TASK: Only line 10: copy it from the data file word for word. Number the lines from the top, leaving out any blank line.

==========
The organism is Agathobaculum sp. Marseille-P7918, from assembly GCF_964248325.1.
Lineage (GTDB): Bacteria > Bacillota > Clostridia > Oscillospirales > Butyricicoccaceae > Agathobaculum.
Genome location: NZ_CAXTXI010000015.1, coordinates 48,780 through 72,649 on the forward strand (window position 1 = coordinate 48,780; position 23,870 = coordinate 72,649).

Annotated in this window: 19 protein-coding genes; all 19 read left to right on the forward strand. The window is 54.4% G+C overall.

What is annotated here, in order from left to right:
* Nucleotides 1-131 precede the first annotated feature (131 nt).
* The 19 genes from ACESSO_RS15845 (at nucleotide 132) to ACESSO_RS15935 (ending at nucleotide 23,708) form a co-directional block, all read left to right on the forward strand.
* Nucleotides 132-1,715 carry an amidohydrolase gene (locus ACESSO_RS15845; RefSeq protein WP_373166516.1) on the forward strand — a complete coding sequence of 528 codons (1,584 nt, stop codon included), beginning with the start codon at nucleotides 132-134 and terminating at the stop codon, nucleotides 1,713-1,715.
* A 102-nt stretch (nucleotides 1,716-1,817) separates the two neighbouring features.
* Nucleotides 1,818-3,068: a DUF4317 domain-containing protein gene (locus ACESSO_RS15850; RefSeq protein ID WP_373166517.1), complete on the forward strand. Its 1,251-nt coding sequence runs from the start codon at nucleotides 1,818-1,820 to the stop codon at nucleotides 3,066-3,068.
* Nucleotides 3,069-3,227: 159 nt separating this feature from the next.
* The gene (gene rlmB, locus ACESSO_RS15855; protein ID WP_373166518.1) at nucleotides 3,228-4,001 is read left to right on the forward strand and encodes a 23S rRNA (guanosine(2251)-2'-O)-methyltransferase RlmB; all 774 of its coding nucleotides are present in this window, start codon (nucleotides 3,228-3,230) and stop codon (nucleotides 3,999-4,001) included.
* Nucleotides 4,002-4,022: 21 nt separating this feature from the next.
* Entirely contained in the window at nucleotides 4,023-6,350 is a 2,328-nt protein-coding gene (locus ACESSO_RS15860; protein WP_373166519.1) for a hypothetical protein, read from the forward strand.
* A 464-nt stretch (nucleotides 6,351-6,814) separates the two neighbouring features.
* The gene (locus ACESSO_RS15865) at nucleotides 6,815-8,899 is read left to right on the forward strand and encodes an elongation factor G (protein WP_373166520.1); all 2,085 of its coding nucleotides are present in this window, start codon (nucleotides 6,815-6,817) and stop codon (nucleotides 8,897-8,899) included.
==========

* Nucleotides 1,818-3,068: a DUF4317 domain-containing protein gene (locus ACESSO_RS15850; RefSeq protein ID WP_373166517.1), complete on the forward strand. Its 1,251-nt coding sequence runs from the start codon at nucleotides 1,818-1,820 to the stop codon at nucleotides 3,066-3,068.